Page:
Quotulatiousness

June 12, 2017

Tank Chats #10 Crossley Chevrolet Armoured Car

Filed under: History, India, Military, Technology — Tags: , — Nicholas @ 04:00

Published on 19 Oct 2015

Armoured cars had proved so successful in India during the First World War, that shortly after its end the Indian Government ordered 16 Rolls-Royce cars. However, these proved so expensive that subsequent orders were placed with Crossley Motors in Manchester who made a tough but cheap 50hp IAG1 chassis. Substantial numbers of these cars were supplied between 1923 and 1925.

The car shown in this film was presented to The Tank Museum by the Government of Pakistan in 1951.

June 11, 2017

Creeping Barrage – Desert Tanks I OUT OF THE TRENCHES

Filed under: Europe, History, Middle East, Military — Tags: , , , — Nicholas @ 04:00

Published on 10 Jun 2017

This week Indy discusses the invention of the Creeping Barrage and how tanks fared in the desert.

June 10, 2017

Could a Tankgewehr Really Take Out a British MkIV Tank?

Filed under: Britain, Germany, History, Military, Technology — Tags: , , — Nicholas @ 02:00

Published on 6 May 2017

The Tankgewehr antitank rifle was developed by the Mauser company and adopted by the Imperial German military as an emergency measure to counter the introduction of tanks to the WW1 battlefield. The question is, did they really work? Could a 13.2mm AP bullet from a Tankgewehr really perforate the armor of a British tank? Well today we find out!

The armor on a British tank was steel plate of 6mm, 8mm, and 12mm thickness, through-hardened to Brinell 440-480. We have replicated this with a plate of AR450 (ie, Brinell 450) armor, which we will be shooting at a distance of 50 yards. The ammunition we are using is original 1918 production German AP, and the rifle is a Tankgewehr captured by Allied troops late in the war and brought home as a souvenir.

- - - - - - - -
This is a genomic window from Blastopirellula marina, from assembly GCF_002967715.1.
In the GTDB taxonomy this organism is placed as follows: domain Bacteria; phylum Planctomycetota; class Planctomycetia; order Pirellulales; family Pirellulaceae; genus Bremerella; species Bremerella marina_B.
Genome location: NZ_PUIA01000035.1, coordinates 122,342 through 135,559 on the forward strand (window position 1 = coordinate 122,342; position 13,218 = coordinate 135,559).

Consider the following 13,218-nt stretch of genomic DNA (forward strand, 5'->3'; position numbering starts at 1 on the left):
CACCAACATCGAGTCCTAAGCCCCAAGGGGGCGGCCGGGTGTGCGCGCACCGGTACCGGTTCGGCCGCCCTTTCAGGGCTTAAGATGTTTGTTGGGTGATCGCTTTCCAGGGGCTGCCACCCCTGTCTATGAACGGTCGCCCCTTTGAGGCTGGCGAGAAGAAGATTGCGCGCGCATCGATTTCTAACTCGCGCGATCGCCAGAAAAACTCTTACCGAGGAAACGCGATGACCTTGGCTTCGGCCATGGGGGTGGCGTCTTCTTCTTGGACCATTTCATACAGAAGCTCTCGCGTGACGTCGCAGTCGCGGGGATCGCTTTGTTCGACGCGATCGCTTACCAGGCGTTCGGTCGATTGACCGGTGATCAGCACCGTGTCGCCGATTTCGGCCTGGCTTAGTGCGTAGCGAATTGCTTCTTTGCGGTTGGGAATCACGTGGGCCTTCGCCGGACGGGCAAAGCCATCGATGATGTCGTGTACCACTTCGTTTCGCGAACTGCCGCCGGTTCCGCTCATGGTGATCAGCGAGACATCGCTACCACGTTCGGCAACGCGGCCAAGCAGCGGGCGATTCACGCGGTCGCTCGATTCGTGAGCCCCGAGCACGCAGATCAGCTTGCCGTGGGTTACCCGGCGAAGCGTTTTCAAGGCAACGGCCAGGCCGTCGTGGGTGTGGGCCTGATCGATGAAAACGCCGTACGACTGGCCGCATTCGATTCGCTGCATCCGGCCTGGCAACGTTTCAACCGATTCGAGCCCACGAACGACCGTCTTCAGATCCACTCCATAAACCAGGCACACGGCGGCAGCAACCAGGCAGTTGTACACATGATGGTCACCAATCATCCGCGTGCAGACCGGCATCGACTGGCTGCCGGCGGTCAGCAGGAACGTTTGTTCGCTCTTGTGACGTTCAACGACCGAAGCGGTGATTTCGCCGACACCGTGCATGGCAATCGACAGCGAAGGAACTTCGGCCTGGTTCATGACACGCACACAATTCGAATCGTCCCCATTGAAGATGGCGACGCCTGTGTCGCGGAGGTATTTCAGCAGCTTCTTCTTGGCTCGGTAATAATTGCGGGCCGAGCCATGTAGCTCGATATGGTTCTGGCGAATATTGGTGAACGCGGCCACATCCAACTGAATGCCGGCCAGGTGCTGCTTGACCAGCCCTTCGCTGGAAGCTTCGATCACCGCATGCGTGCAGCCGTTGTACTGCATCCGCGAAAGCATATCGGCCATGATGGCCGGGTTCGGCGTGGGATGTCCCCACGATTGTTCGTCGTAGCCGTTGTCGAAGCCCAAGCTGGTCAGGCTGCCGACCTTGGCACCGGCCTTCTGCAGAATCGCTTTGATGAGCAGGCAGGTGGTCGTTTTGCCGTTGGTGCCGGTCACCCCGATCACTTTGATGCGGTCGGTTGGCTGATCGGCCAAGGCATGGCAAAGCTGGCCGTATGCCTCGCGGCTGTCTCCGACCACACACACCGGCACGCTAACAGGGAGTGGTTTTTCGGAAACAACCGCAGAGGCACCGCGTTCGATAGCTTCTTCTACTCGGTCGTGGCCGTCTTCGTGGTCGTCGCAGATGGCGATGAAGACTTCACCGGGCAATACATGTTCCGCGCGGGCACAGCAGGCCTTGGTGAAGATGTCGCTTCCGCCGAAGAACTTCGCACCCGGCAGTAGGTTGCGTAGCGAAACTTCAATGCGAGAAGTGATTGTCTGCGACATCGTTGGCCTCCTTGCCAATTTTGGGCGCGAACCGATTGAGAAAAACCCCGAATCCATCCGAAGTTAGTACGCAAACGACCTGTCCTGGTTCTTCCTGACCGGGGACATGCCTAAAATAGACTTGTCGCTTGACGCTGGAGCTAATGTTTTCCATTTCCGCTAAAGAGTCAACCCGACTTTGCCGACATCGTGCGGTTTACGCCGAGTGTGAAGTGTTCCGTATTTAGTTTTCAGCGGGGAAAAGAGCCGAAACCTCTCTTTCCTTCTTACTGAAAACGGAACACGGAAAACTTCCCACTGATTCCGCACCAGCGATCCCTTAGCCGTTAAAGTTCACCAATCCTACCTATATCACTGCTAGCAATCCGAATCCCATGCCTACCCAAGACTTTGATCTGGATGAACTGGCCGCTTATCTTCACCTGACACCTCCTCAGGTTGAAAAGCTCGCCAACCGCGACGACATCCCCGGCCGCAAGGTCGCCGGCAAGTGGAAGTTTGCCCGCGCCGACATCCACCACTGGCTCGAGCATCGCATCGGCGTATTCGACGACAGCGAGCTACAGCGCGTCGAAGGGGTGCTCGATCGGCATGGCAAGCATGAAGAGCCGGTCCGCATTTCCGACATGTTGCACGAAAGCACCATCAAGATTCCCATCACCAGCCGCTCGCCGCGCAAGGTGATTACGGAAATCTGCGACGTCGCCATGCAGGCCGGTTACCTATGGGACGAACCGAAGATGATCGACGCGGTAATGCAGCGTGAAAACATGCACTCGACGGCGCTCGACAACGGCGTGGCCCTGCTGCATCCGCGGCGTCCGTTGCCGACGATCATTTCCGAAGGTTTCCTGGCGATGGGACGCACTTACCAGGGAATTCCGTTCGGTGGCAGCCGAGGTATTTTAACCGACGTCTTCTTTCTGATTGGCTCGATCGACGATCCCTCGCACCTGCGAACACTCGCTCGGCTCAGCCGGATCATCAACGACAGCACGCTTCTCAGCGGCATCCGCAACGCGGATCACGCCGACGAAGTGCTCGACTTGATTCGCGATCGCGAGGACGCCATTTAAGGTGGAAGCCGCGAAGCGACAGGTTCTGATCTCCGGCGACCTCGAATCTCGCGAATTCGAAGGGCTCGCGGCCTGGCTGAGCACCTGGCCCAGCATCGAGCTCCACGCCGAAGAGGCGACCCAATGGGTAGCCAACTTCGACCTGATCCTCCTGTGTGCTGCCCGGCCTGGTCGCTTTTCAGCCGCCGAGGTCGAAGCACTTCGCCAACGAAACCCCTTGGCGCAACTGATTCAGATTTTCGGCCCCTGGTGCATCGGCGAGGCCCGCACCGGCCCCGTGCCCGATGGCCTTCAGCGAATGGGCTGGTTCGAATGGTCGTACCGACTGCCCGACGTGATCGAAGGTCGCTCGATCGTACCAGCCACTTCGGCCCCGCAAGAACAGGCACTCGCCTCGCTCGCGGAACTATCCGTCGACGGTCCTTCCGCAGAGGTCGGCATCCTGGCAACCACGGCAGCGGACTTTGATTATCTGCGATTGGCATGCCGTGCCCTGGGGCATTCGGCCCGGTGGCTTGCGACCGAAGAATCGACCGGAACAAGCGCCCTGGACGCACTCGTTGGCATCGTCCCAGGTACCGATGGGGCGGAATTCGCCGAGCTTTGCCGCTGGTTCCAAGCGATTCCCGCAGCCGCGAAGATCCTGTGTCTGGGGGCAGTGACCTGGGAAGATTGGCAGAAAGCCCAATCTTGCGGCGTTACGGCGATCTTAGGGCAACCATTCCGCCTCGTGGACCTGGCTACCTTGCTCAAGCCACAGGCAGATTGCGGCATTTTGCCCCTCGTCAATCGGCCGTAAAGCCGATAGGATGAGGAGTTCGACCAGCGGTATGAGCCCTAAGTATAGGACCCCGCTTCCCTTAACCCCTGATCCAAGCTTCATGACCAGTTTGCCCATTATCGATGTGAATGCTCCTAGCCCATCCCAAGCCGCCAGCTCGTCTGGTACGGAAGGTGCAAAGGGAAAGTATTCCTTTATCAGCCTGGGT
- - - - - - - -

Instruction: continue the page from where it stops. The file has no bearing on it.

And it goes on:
This video was only made possible with help from three very helpful folks:

MOA Targets provided the steel (and on short notice!): https://www.moatargets.com

Mike Carrick of Arms Heritage Magazine provided use of the T-Gewehr: https://armsheritagemagazine.com

Hayes Otoupalik provided the original ammunition: http://www.hayesotoupalik.com

May 21, 2017

Tank Chats #9 Whippet – Medium A

Filed under: Britain, History, Military — Tags: , , — Nicholas @ 02:00

Published on 31 Aug 2015

The ninth in a series of short films about some of the vehicles in our collection presented by The Tank Museum’s historian David Fletcher MBE.

While the heavy tanks were designed for direct attacks against enemy trenches the Tank Corps also wanted a lighter, faster tank to work with the cavalry over open country. Designed by Sir William Tritton and built by Fosters of Lincoln the Medium A, or Whippet, was the only such tank to see service with the Tank Corps, starting in 1918.

May 2, 2017

Tank Chats #8 Renault FT-17

Filed under: France, History, Military, USA — Tags: , , , — Nicholas @ 02:00

Published on 4 Aug 2015

The eight in a series of short films about some of the vehicles in our collection presented by The Tank Museum’s historian David Fletcher MBE.

Conceived by General Jean-Baptiste Estienne and manufactured under the control of the Renault Company this was the world’s first mass-produced tank, 3800 being built in all.

They went into action for the first time on 31 May 1918 near Ploissy-Chazelle and proved very successful when they were used in numbers. British forces used a few Renaults as liaison vehicles while the United States Army used them in combat and copied the design.

April 25, 2017

German Trade Submarines – Beutepanzer Upgrades – Dan Carlin I OUT OF THE TRENCHES

Filed under: Europe, Germany, History, Military — Tags: , , , — Nicholas @ 05:00

Published on 24 Apr 2017

Check out Dan Carlin’s Podcast about WW1: http://bit.ly/DanCarlinArmageddon